TRINIDAD AND TOBAGO, supported by NEW ZEALAND, suggested adopting three or four overarching goals to guide ITTO, with NEW ZEALAND recommending a flexible mission statement. NORWAY said a mission statement should precede the preamble. TOGO suggested five sets of objectives related to: expansion; SFM; international cooperation; development and funding mechanisms; and emerging issues. The US cautioned against a long list of objectives and enquired about delegates understandings of the difference between updating the objectives and expanding the scope of the agreement. The EC said updating involves enlarging the scope. CTE DIVOIRE recommended assessing achievements for each objective before deciding on their maintenance or improvement. The US agreed that overarching objectives could encompass new and emerging issues. The EC supported the adoption of overarching objectives and specific detailed objectives, possibly included in an annex. While JAPAN and TRINIDAD AND TOBAGO supported reflecting new and emerging issues, the EC said these should be clearly separated from the objectives. The EC stressed the importance of retaining the objective that the ITTA provide an effective framework for international cooperation with regard to all aspects of the world timber economy.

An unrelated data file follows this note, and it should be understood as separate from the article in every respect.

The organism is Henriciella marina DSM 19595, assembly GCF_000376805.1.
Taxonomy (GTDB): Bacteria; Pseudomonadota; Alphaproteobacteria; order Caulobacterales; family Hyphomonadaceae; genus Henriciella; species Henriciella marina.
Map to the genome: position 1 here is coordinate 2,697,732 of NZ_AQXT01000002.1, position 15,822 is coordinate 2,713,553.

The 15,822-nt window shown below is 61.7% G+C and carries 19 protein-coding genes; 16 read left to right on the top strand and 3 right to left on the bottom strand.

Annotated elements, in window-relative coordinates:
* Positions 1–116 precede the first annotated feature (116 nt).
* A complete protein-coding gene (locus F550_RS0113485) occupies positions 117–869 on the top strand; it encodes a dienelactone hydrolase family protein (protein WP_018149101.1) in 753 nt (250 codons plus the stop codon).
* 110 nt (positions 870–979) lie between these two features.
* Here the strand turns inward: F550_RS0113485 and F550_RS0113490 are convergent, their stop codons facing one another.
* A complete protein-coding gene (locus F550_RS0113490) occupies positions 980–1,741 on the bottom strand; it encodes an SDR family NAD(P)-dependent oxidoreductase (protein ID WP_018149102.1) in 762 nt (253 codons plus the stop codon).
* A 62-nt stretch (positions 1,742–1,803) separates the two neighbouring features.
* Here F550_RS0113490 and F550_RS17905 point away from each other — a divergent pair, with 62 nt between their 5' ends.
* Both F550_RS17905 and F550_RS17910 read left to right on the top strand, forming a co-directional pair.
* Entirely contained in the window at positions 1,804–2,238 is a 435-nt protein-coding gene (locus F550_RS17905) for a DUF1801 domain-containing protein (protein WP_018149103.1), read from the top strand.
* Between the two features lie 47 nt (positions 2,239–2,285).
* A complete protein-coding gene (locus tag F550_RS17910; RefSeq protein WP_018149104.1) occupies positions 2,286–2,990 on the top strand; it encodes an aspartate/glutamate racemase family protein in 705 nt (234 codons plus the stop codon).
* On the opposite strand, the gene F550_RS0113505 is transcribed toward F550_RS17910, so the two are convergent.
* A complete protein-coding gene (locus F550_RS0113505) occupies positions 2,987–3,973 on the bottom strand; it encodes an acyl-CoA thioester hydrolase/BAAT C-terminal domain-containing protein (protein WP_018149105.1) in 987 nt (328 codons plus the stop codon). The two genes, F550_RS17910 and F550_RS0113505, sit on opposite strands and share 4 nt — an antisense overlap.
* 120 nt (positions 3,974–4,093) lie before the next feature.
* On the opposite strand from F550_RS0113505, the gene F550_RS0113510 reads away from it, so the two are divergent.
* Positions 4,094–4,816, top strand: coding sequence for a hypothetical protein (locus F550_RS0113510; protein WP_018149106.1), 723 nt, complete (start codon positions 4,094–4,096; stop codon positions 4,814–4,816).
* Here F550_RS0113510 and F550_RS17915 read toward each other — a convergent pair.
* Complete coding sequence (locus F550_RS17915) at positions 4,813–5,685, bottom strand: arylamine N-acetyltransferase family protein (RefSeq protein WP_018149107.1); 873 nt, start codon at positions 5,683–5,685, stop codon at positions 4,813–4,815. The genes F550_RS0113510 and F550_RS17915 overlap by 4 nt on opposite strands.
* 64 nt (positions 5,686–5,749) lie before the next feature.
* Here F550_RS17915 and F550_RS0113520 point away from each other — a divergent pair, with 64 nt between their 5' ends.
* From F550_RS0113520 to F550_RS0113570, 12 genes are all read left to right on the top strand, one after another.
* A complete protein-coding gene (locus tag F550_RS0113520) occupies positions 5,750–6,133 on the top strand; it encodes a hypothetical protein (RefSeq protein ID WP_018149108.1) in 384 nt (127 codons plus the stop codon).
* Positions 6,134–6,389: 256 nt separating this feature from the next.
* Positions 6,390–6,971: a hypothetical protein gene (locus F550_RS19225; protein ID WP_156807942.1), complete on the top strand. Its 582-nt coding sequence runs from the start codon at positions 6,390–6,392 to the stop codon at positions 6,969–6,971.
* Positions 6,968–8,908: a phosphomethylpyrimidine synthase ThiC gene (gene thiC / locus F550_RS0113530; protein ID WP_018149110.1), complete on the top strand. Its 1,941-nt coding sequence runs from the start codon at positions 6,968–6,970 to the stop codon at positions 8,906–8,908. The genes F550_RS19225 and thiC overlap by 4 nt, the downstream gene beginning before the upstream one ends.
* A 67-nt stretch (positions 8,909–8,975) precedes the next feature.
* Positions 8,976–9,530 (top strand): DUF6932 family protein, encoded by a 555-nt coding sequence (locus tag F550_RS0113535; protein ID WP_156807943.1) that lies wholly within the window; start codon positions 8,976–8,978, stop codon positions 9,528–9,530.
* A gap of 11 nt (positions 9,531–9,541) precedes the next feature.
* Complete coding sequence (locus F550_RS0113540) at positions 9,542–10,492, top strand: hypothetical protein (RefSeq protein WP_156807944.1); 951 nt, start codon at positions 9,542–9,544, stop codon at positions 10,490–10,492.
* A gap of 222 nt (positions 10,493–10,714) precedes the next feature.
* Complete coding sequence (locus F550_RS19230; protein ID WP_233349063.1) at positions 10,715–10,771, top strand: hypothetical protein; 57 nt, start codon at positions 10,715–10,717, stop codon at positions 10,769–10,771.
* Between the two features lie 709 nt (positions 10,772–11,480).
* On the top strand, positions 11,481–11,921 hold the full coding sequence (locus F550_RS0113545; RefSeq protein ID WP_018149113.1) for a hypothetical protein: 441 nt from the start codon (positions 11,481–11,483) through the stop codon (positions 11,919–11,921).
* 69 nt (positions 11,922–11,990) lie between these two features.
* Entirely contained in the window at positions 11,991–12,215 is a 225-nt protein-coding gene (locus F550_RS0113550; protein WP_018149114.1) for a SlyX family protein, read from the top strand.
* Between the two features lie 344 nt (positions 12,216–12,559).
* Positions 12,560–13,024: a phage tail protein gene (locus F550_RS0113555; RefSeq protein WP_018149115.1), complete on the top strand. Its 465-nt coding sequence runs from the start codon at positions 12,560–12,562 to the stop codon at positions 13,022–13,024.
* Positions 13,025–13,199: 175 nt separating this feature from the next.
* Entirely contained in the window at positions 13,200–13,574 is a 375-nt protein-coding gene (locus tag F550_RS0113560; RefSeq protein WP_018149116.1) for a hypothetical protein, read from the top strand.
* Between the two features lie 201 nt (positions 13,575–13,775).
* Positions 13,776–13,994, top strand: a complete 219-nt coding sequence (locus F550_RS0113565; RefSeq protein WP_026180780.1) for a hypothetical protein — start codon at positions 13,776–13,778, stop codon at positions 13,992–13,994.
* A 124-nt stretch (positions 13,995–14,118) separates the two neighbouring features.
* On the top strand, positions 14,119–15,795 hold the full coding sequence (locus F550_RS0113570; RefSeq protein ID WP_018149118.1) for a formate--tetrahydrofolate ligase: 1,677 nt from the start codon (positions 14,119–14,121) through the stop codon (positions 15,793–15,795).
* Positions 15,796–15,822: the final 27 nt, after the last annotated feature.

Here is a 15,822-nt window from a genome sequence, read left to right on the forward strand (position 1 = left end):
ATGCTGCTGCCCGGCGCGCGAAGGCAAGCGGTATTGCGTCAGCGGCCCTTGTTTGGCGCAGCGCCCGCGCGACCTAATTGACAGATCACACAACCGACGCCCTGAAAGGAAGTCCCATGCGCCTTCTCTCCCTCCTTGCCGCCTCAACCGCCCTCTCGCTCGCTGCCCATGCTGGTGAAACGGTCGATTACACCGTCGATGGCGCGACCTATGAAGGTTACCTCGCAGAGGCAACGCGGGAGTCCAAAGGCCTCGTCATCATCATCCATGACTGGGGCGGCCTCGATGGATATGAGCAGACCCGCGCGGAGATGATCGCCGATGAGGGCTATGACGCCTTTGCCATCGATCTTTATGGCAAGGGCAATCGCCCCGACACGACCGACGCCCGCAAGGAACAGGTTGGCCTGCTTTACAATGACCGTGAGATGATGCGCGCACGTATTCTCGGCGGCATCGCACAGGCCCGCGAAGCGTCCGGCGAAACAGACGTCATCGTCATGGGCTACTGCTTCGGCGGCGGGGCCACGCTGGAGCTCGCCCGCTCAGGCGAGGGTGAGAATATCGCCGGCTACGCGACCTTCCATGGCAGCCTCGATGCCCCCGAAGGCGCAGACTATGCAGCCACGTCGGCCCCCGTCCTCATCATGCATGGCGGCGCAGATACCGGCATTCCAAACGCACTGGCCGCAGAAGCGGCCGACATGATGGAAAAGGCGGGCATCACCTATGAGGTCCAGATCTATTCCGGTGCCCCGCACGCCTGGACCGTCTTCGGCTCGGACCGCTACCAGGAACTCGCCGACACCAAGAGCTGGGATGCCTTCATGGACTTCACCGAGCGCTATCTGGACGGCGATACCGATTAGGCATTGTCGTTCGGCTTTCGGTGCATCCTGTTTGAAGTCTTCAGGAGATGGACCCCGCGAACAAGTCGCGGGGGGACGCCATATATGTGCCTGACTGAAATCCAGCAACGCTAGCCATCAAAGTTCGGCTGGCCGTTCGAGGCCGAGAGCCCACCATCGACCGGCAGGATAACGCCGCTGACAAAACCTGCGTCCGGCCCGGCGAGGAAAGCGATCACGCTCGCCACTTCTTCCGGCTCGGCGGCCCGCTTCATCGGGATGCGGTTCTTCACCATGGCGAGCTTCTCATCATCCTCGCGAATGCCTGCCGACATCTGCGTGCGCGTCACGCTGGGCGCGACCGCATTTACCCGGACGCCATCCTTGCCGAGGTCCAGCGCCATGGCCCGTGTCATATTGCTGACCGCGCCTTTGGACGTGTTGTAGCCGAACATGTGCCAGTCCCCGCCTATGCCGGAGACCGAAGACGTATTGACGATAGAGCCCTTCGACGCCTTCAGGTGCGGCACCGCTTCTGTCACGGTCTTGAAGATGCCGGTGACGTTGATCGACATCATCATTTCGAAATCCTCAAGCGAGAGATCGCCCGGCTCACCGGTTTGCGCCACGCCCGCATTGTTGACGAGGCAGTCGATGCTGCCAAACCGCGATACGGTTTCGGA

PrepCom Chair Blaser chaired WG-II and invited delegates to consider what an expanded scope could entail. Australia said new issues, such as genetically modified organisms, do not constitute an expanded scope, whereas including forests other than tropical forests does. He stated that where "timber" appears in the text, environmental services could be added and that local communities could be included in the preamble. The US said examples of updating the agreement could include preambular reference to the WSSD or market access. INDONESIA proposed that new issues be dealt with in the objectives. COLOMBIA suggested incorporating an ecosystem approach. The PHILIPPINES and GABON said reference to environmental services and the ecosystem approach could be located in the objectives.